Texas law allows police to forcibly take blood without consent, if:
- The individual in question has been arrested for driving while intoxicated (DWI) and has been involved in a motor vehicle accident
- If a passenger of the other vehicle is taken by ambulance for treatment of their injuries.
Additionally, if you are suspected of DWI and have certain previous DWI-related offenses—and do not submit to a blood test—by Texas law, law enforcement has the right to forcibly obtain a blood or breath sample from you.
In Texas, the police can draw blood without explicit consent in certain circumstances. Individuals can be forced to have their blood drawn, per Texas Transportation Code Chapter 724. Implied Consent Sec. 724.011. This means that if an individual is suspected by an officer of the peace to have been intoxicated while operating a motor vehicle or watercraft—or appears to have violated the state’s Alcoholic Beverage Code Sec. 106.041—they automatically consent to submit blood or breath for analysis.
Circumstances That Warrant a Blood Sample After Suspicion of DWI
Additionally, other circumstances that may allow an officer to require a blood specimen from an individual who is arrested (if the individual refuses to voluntarily give blood) include:
- If the individual in question was operating a vehicle that was involved in an accident and the officer has reasons to believe the accident was caused as a result of this individual’s intoxication
- If the officer has reason to believe an individual has died due to the accident or may die as a result
- If another individual (other than the individual whose intoxication is in question) has suffered bodily injury
- If another individual involved in the accident has been taken to the hospital for medical treatment
- If a child under the age of 15 was in the vehicle
- If you previously have been convicted of DWI with a child under the age of 15 present
- If you have previously been convicted of a felony DWI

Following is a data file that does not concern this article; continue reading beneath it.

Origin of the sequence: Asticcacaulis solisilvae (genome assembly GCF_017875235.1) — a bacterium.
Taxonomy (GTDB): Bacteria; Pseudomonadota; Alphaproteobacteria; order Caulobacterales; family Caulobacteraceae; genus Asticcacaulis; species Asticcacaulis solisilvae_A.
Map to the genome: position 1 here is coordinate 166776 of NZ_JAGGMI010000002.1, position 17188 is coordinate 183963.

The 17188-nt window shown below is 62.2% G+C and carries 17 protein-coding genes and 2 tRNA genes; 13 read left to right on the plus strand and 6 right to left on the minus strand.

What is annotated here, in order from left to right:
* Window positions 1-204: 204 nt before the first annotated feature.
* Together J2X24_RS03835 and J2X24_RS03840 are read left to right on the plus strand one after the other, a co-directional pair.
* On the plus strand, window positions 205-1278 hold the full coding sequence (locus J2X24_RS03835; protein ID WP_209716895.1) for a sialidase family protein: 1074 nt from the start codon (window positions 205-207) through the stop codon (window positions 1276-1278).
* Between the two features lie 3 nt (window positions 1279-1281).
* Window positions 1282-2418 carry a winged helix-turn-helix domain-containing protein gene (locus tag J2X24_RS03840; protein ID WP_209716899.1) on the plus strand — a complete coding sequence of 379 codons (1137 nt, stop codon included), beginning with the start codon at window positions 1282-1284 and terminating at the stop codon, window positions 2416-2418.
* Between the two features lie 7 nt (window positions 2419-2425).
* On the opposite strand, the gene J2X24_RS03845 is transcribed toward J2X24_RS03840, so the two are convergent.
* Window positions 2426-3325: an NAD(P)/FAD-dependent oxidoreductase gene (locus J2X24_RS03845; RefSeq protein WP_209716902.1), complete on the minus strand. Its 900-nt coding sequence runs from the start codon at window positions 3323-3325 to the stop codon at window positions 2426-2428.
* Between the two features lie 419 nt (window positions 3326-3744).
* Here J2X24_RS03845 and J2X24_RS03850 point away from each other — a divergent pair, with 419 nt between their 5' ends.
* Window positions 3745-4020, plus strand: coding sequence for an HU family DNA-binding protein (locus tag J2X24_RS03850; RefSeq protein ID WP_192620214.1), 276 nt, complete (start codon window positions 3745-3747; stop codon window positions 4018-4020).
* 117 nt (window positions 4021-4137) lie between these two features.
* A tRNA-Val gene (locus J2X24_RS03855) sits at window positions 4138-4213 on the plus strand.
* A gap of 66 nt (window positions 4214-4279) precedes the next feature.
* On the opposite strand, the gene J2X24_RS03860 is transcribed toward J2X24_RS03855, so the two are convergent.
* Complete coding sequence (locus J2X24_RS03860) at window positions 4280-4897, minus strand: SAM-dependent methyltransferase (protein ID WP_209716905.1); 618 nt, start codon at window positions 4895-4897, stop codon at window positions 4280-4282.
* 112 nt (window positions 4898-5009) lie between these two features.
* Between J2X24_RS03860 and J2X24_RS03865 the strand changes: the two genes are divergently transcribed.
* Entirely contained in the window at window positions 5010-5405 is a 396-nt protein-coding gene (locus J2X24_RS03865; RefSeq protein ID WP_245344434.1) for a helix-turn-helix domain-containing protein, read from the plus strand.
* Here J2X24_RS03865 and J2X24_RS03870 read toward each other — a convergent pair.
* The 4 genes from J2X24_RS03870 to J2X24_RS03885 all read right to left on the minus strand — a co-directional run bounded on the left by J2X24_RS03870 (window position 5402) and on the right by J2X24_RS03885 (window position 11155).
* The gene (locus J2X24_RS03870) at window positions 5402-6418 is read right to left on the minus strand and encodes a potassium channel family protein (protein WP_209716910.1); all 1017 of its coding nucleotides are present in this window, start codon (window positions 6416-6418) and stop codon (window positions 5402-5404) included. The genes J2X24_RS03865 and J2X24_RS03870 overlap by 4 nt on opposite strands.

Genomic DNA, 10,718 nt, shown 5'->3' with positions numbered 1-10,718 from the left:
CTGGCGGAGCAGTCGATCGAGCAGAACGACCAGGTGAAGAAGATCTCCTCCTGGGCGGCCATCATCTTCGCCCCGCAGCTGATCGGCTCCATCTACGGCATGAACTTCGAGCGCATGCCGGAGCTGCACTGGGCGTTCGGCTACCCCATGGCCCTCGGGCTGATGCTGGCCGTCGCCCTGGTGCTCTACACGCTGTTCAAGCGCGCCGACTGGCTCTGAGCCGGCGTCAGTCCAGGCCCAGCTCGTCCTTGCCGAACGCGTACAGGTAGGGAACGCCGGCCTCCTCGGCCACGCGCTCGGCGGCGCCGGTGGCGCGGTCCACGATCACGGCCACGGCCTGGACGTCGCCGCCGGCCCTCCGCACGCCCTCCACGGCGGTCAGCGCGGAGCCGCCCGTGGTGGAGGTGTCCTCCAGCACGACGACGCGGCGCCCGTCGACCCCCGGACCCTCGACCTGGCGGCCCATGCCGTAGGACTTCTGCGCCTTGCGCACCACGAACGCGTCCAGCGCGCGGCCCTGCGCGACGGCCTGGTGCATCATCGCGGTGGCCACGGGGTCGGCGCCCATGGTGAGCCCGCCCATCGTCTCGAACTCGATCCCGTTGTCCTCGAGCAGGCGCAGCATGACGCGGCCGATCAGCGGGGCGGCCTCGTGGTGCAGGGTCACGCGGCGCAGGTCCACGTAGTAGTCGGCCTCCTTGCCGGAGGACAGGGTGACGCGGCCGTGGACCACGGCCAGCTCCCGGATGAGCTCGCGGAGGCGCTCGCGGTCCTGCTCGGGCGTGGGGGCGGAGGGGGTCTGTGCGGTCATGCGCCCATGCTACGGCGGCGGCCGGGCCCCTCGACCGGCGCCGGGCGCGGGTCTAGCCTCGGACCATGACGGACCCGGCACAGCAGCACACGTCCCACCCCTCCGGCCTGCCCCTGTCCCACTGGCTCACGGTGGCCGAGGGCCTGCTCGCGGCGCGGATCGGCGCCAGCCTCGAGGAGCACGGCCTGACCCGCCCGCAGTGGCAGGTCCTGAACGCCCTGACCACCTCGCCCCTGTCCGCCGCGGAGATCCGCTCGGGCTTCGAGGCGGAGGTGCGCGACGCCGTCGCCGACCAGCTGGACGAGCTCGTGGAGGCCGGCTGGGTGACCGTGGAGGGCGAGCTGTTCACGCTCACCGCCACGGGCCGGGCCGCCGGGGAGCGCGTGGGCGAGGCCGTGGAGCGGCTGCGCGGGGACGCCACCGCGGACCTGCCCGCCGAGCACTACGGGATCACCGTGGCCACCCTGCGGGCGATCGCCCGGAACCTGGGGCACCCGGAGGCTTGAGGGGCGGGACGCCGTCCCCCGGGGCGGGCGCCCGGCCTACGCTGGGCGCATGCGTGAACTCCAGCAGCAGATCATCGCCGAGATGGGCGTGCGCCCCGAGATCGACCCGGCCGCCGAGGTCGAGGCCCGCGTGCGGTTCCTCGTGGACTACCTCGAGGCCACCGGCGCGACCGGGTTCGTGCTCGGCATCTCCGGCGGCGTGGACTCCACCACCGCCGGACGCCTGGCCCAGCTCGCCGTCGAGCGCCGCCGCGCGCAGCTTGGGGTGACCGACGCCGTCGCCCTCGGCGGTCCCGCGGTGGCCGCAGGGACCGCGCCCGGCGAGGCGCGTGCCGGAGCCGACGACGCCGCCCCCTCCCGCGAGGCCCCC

- If you were previously convicted of intoxication manslaughter
- If you have a previous conviction of intoxication assault
- If the officer has received credible information that the individual in question over their intoxication has been placed on community supervision
Furthermore, the officer holds the right to determine which type of specimen is taken.
If a Warrant Was Served for a Blood Test
It is legal for police to issue a warrant for a blood test if you are arrested for DWI or a DUI. If you were served with a warrant before being forced to submit to a blood sample, however, there are strict regulations the police must follow for that blood sample to be admissible in court.
A search warrant may be issued to force a blood sample without your consent. But again, this is a process that requires strict adherence to a specific protocol—which, if not followed—can cause the results of the blood sample to be void as evidence.
Consequences You May Face With a DWI Conviction
The specific outcome of your DWI case will depend on various factors. Generally, a DWI conviction is a Class B misdemeanor. Such a charge typically results in a minimum of 72 hours of confinement, as stated in Texas Penal Code Chapter 49. Sec. 49.04. If you have been in an accident in which others were injured and you received a DWI, the charge is instantly elevated from a misdemeanor to a felony. In the event that you received a DWI charge from an accident you were involved in, the law prohibits you from ever having your record sealed—if you are convicted.
For this reason alone, speaking to a lawyer is very much recommended. The finality of your circumstances may not be in your favor. A lawyer may be able to work on your behalf to ensure that you are treated fairly. They may be able to help you avoid conviction through their clear understanding of Texas’s DWI laws
Discuss Your Case With a DWI Lawyer for Help
If you were in an accident that may have involved intoxication manslaughter and you were forced to submit to a blood test, it may be helpful to discuss your case with a Texas DWI lawyer. The laws involving DWI cases can be complex. The guidance of a lawyer may prove helpful, depending on your specific circumstances.
Our legal professionals may be able to provide guidance regarding your case. With over 30 years of legal experience—which includes time as a prosecutor as well as a state district judge—our lead attorney Randall B. Isenberg understands the many intricacies related to DWI laws.
To learn more about how a lawyer from our team may be able to help you if you are facing a DWI intoxication manslaughter case, contact the Law Offices of Randall B. Isenberg today at (214) 696-9253. We can speak with you about how police can draw blood without consent.